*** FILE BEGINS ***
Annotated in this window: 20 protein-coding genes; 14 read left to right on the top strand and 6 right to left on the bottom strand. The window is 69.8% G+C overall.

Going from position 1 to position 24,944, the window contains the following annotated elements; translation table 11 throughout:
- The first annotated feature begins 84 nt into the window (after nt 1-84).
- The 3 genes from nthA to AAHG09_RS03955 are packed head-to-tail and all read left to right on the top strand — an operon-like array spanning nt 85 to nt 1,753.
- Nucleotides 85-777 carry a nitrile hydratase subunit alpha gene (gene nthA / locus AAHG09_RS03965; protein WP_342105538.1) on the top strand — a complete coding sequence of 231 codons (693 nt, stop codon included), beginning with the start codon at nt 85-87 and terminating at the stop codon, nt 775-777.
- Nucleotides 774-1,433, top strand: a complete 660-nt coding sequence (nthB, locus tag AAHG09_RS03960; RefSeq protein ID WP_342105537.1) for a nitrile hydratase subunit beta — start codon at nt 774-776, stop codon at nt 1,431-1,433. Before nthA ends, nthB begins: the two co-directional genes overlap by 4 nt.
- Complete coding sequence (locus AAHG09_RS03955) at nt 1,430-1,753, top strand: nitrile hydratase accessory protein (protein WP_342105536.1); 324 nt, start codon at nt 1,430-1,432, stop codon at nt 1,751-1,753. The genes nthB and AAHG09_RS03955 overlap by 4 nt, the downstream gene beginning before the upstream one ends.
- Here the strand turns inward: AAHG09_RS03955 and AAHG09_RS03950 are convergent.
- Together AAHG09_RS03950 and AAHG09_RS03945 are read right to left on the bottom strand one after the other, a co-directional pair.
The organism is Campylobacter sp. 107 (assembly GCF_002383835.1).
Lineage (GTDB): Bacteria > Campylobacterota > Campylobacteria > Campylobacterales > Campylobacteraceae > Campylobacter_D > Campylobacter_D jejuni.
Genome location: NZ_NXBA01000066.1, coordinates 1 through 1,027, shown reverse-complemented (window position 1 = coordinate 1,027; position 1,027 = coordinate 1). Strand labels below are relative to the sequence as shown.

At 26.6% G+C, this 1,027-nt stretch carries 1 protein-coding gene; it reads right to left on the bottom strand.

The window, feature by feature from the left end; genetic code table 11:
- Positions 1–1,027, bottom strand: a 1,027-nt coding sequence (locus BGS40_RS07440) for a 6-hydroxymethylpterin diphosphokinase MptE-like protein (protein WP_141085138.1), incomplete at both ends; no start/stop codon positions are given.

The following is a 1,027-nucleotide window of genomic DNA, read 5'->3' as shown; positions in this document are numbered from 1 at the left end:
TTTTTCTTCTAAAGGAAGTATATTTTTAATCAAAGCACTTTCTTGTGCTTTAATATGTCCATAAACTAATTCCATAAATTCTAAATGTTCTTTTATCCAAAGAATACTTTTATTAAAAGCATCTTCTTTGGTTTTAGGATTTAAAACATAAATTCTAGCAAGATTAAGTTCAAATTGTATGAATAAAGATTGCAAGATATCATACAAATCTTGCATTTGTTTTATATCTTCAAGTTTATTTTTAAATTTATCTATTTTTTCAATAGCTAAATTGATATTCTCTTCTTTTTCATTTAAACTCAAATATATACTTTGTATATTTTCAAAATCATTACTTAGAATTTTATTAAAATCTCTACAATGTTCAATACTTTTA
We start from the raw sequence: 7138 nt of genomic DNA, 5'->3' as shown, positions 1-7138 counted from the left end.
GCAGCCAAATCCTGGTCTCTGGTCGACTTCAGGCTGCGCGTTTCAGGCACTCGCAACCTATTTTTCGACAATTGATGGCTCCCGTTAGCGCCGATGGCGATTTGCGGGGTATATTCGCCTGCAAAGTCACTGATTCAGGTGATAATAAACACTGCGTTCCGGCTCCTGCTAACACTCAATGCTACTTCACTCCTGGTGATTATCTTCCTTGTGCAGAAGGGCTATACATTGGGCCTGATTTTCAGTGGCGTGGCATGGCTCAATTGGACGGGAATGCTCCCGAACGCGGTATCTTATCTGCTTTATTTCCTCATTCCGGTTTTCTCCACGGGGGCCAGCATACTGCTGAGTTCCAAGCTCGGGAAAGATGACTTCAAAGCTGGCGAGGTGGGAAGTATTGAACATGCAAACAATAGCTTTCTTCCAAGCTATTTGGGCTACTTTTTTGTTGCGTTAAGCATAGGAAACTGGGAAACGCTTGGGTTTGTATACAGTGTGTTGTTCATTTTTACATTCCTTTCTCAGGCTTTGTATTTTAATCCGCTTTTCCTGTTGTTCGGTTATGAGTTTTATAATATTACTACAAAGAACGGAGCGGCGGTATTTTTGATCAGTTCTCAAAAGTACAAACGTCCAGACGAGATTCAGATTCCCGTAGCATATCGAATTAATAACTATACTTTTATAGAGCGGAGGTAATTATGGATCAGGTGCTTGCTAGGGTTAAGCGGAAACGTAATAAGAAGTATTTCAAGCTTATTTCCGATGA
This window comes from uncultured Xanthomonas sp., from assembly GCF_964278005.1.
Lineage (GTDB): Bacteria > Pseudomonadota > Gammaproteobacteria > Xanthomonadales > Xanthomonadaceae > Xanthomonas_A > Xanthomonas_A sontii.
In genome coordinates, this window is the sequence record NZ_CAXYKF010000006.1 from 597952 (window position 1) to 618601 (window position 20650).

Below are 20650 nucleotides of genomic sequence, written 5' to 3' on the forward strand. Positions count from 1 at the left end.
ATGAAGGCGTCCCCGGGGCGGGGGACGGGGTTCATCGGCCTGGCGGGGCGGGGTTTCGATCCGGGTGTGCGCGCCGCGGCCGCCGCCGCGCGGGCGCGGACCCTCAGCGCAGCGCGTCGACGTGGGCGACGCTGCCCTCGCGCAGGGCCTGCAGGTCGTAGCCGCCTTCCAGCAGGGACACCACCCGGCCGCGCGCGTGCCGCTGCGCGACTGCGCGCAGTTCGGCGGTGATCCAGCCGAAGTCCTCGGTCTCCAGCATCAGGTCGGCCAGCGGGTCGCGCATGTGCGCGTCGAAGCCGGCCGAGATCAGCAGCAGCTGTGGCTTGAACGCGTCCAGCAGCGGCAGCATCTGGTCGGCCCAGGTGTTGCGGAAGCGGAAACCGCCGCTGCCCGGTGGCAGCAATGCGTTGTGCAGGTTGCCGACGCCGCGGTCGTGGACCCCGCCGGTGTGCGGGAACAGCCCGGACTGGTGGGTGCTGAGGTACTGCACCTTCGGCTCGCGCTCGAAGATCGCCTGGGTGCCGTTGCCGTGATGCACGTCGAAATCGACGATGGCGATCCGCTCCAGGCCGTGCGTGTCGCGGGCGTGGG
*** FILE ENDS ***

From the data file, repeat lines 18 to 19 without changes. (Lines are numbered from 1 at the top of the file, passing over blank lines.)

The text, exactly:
We start from the raw sequence: 7138 nt of genomic DNA, 5'->3' as shown, positions 1-7138 counted from the left end.
GCAGCCAAATCCTGGTCTCTGGTCGACTTCAGGCTGCGCGTTTCAGGCACTCGCAACCTATTTTTCGACAATTGATGGCTCCCGTTAGCGCCGATGGCGATTTGCGGGGTATATTCGCCTGCAAAGTCACTGATTCAGGTGATAATAAACACTGCGTTCCGGCTCCTGCTAACACTCAATGCTACTTCACTCCTGGTGATTATCTTCCTTGTGCAGAAGGGCTATACATTGGGCCTGATTTTCAGTGGCGTGGCATGGCTCAATTGGACGGGAATGCTCCCGAACGCGGTATCTTATCTGCTTTATTTCCTCATTCCGGTTTTCTCCACGGGGGCCAGCATACTGCTGAGTTCCAAGCTCGGGAAAGATGACTTCAAAGCTGGCGAGGTGGGAAGTATTGAACATGCAAACAATAGCTTTCTTCCAAGCTATTTGGGCTACTTTTTTGTTGCGTTAAGCATAGGAAACTGGGAAACGCTTGGGTTTGTATACAGTGTGTTGTTCATTTTTACATTCCTTTCTCAGGCTTTGTATTTTAATCCGCTTTTCCTGTTGTTCGGTTATGAGTTTTATAATATTACTACAAAGAACGGAGCGGCGGTATTTTTGATCAGTTCTCAAAAGTACAAACGTCCAGACGAGATTCAGATTCCCGTAGCATATCGAATTAATAACTATACTTTTATAGAGCGGAGGTAATTATGGATCAGGTGCTTGCTAGGGTTAAGCGGAAACGTAATAAGAAGTATTTCAAGCTTATTTCCGATGA